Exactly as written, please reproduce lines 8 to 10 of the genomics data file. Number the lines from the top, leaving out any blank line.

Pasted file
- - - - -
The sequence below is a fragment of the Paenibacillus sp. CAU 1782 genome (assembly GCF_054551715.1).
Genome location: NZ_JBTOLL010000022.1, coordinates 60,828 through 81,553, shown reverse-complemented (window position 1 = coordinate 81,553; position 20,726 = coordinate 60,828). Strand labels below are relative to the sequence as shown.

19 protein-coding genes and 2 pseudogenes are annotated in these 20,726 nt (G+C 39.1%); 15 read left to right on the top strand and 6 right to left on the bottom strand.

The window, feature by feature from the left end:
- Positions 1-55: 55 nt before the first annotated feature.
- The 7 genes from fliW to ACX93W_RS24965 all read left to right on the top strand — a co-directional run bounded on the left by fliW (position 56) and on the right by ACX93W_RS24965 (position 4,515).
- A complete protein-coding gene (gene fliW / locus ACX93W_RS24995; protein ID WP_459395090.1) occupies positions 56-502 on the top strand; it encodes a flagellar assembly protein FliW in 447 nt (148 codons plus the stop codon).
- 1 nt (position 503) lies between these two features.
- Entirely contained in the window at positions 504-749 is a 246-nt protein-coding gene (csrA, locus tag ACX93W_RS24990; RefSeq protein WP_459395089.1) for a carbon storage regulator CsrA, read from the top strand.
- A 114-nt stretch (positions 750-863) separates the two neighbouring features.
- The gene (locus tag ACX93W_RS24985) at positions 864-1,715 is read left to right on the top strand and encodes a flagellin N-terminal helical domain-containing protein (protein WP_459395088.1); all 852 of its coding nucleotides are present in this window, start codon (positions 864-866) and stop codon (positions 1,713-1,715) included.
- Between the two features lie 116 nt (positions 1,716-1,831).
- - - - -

- 1 nt (position 503) lies between these two features.
- Entirely contained in the window at positions 504-749 is a 246-nt protein-coding gene (csrA, locus tag ACX93W_RS24990; RefSeq protein WP_459395089.1) for a carbon storage regulator CsrA, read from the top strand.
- A 114-nt stretch (positions 750-863) separates the two neighbouring features.